This method, in principle, is good for farming
because it reduces the use of insecticides, using less
insecticides is less damaging to ecosystems in the countryside.
As the insects feed on the crops they are
constantly exposed to the toxin, so that later generations of the
susceptible insects may develop resistance to the toxin and no
longer die from its effects.
Farmers can use other insecticides - but
these are already being overused - one of the main reasons for the
decline of bee populations in many countries.
(When writing this, I found from the
internet, that toxin-resistant strains of insects are already
Other examples in brief
3. Gene that helps fish survive
in cold water has been inserted into the genome of a tomato plant to
help the plant survive in a colder climate i.e. the plant is able to
cope with lower temperatures than the original plant.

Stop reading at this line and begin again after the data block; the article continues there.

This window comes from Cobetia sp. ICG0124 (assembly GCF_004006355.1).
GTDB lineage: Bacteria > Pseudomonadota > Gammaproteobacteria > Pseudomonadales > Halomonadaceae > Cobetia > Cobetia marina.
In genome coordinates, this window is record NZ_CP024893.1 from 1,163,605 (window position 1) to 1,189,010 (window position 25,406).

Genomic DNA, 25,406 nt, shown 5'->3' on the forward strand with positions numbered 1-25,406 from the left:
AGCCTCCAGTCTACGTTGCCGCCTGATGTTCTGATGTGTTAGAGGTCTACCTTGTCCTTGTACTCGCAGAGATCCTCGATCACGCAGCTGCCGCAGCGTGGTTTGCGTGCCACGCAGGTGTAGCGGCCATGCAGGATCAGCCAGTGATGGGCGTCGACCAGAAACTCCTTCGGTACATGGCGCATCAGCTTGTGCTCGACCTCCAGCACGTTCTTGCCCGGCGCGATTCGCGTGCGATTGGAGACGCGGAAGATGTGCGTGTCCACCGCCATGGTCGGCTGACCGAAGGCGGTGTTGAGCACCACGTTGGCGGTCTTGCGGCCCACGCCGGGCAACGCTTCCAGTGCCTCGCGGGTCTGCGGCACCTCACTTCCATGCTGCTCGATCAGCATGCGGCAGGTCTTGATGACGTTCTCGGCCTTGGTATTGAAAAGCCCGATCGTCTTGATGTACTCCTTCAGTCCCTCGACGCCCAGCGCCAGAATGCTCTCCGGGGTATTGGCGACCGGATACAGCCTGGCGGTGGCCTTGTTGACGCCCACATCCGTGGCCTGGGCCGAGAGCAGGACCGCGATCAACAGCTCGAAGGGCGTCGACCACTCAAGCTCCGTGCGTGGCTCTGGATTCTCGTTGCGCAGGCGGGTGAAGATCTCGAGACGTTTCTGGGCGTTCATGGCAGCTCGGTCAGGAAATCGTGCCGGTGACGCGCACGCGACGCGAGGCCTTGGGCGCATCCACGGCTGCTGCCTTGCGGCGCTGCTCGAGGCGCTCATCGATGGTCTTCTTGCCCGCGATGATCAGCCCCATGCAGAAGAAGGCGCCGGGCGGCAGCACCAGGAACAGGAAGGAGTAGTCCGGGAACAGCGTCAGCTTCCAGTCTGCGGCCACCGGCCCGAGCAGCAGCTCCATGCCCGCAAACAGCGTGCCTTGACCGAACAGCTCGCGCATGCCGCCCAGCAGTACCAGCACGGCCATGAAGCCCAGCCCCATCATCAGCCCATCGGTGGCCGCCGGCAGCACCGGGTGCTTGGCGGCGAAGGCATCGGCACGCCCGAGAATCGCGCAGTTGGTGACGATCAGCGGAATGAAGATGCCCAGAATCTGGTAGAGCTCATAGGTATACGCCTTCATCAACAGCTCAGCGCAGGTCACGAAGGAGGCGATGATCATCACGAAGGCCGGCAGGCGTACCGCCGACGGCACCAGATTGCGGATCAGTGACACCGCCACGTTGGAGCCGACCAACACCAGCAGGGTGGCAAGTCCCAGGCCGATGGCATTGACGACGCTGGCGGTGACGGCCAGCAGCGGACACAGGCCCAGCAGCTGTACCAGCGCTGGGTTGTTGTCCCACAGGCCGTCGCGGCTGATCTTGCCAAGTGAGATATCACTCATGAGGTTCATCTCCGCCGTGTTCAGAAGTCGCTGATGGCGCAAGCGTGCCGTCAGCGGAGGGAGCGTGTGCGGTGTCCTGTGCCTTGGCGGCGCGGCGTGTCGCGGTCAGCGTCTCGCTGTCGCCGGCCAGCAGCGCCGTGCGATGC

More on examples of the use of genetic engineering
Be able to discuss an understanding of the advantages and disadvantages of genetic
engineering to produce GM organisms, including:
- a) Increase the content of beta-carotene in golden rice
to reduce vitamin A deficiency in humans.
- Beta-carotene is essential for our bodies to
make vitamin A.
- Without beta-carotene in our diet, we can't
make vitamin A.
- Vitamin A is a fat-soluble vitamin that is
naturally present in many foods.
- Vitamin A is important for normal vision, the
immune system, and reproduction.
- Vitamin A also helps the heart, lungs,
kidneys, and other organs work properly.
- Vitamin A deficiency is common in many Asian
and African countries and can cause blindness.
- This is due to too little
beta-carotene or vitamin A in their diet e.g. there is too little in
their traditional rice crops, so in these areas there is a problem
of Vitamin A deficiency..